Some people say fear is their biggest motivator. Those disruptive thoughts, Golightly’s ‘mean reds’, spur them on and into action. That doesn’t work for me. I find untamed worry paralysing and struggle to concentrate on anything else. But in battling with my fears this past week, I recalled some useful coping strategies. What do you find helpful when the doubts hit? I’d love to know.
Name your thoughts. I find it helpful to recognise my frayed nerves and the thoughts they induce for what they are: electrochemical white noise, fleeting as a paper aeroplane. Give them a proper name, if it helps. Simon. Gertrude. Or just my misguided mind. When you catch your brain falling into old habits, feeding off the adrenaline that launches the butterflies in your stomach, call it out for what it is. Hey Simon, not necessary? Thanks, but no thanks, my old misguided mind. I know it sounds slightly kooky, but I find it really works, especially for anxiety triggered by self-doubt and insecurity. It makes me aware of my fears and separates them from my own (much-valued) sense of identity. You are not your anxiety.
Be honest. Tell people you’re struggling. It’s a truism for a reason: a problem shared is a problem halved. Sadly, there is still a stigma attached to mental health, but I know that most millennials (at least) are open-minded and have grown up in a more open atmosphere when it comes to voicing views on mental health. Sometimes we just feel poorly. A headache is a perfectly valid ailment and doesn’t mean you’ve got a brain tumour. Similarly, feeling fraught on occasion doesn’t always mean there’s something ‘wrong’ or that you have a more serious condition. Rest as you would if you had the flu. Take a day off if you can, sleep in, eat well and fill up your cup (preferably with tea, the cure-all for us Brits). Think of your mind as a garden – it’s not in a place to thrive without the necessary nutrients, a good watering and a long soak in the sun.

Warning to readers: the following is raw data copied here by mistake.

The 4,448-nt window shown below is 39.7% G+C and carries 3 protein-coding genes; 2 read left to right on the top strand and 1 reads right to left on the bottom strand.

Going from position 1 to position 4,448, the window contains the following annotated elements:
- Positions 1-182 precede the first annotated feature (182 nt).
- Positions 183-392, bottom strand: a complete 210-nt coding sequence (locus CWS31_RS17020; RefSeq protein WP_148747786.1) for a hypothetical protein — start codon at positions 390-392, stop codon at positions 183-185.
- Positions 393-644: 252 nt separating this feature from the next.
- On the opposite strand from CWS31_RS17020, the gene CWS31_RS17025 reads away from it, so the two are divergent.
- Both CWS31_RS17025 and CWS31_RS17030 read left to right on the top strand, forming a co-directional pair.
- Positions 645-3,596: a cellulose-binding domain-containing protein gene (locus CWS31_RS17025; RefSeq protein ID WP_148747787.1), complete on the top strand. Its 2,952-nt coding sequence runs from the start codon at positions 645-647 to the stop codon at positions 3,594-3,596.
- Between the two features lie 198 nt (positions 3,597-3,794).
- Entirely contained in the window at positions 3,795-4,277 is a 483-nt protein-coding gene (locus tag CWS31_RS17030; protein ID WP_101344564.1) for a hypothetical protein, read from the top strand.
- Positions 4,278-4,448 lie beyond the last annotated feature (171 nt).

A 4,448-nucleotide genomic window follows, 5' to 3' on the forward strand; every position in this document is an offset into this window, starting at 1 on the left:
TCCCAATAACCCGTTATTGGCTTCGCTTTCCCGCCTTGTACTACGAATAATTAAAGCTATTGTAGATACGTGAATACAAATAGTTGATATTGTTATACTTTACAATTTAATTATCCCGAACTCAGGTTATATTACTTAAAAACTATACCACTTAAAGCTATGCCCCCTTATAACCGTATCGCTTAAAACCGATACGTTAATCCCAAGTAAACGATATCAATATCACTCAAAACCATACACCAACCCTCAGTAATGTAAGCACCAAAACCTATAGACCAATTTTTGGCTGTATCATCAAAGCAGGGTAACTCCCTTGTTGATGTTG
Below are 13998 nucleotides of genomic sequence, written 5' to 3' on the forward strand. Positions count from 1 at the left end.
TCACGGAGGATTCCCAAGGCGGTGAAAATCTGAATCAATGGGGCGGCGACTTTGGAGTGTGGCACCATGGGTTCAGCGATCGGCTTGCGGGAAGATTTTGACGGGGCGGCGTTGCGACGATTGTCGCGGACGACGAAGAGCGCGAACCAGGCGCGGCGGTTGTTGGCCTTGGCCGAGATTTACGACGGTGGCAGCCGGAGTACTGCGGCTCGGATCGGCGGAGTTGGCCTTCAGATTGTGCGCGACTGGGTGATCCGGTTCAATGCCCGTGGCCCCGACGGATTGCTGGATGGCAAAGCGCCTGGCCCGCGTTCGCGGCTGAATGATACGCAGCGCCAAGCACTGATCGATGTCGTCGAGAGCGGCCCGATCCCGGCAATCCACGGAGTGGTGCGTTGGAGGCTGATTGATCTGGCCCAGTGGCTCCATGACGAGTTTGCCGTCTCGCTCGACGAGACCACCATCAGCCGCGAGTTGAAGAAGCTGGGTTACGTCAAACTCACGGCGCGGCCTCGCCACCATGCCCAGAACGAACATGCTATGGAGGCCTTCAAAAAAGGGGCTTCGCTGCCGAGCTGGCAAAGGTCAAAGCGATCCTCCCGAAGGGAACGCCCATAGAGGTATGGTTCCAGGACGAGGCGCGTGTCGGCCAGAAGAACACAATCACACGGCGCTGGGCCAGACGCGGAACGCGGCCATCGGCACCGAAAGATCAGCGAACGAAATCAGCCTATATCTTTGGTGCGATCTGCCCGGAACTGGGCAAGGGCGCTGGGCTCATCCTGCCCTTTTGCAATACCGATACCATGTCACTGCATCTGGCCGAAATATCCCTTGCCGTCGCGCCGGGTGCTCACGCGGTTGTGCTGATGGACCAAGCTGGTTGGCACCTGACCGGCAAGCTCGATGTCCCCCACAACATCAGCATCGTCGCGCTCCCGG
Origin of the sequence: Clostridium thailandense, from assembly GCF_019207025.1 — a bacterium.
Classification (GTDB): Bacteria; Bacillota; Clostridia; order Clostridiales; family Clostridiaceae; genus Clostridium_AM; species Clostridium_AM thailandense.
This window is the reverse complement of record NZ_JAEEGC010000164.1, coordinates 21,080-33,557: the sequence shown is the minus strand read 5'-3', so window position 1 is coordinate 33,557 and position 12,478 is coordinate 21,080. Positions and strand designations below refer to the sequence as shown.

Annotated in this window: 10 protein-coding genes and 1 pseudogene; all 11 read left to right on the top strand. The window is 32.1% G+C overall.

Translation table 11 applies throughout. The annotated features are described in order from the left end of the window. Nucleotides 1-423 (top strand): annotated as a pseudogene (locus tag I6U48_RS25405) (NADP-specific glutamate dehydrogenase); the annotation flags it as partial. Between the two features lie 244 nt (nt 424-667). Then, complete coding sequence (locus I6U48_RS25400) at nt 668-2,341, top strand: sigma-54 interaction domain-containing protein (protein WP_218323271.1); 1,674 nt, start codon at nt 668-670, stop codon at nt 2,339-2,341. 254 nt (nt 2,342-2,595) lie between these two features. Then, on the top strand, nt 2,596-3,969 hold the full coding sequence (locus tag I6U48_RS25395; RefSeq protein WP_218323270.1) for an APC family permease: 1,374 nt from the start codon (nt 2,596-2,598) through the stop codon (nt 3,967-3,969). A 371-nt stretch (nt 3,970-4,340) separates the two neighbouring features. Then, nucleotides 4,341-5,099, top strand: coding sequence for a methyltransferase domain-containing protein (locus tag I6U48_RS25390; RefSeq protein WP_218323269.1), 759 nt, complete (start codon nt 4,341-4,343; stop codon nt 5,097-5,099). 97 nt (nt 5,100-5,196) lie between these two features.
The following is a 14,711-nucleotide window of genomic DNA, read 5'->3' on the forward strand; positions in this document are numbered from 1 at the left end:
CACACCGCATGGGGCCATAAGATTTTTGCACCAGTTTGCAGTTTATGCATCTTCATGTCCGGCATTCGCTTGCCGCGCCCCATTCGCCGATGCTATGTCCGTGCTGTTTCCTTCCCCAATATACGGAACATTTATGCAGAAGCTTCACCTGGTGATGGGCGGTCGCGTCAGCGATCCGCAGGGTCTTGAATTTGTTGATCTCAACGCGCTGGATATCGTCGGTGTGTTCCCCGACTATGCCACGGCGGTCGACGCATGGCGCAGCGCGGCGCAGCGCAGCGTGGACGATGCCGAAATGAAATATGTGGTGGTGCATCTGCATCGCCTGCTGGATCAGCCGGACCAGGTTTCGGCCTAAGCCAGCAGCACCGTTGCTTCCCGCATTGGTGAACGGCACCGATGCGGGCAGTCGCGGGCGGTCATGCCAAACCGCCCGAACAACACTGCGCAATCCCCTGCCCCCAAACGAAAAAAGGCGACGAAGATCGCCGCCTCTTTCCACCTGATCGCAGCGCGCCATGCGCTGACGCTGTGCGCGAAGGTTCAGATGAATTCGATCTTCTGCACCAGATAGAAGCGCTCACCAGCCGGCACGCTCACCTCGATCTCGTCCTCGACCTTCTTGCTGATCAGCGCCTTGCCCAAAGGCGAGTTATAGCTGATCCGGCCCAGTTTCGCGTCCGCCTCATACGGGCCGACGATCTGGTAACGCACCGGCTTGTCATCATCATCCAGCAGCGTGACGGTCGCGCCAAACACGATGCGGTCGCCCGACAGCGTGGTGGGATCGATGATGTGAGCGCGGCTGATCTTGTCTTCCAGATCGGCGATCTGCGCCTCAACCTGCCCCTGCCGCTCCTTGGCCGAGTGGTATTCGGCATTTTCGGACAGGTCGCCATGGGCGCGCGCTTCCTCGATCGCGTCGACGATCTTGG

Get outdoors. Nature in all its forms – coast, hilltop, hedgerow, field – is a tonic. Lungfuls of fresh air, tired legs and locks whipped by the wind are such a balm and daylight is proven by science to be good for your brain chemistry.
Do something creative. Knitting is my drug of choice. Using my hands to make something tangible is rewarding and thought to stimulate the release of the feel-good chemical dopamine in the brain. The repetitive nature of stitching the wool back and forth is very soothing and, like other creative pursuits (painting, calligraphy or sewing, perhaps?), can provide just the right mix of distraction and serenity. Plus, you can never have too many scarves, right?
Cook. It’s not just confined to knitting: working with my hands in any shape or form is something I find genuinely helpful when I’m struggling to calm a galloping mind. The mechanical nature of cooking – slicing, dicing, stirring, seasoning – is incredibly comforting and helps to focus the mind’s frantic efforts elsewhere. Bonus points for ending up with a hearty meal at the end of it.
Exercise. For me, it’s a swim, always a swim. The scrubbed-clean air and the gentle lap of water against the high sides of the pool are the very opposite of an anxiety trigger for me. I find the clockwork nature of swimming immediately soothing. I always leave the pool with a feeling of having unknotted my neurons – the psychological equivalent of a massage!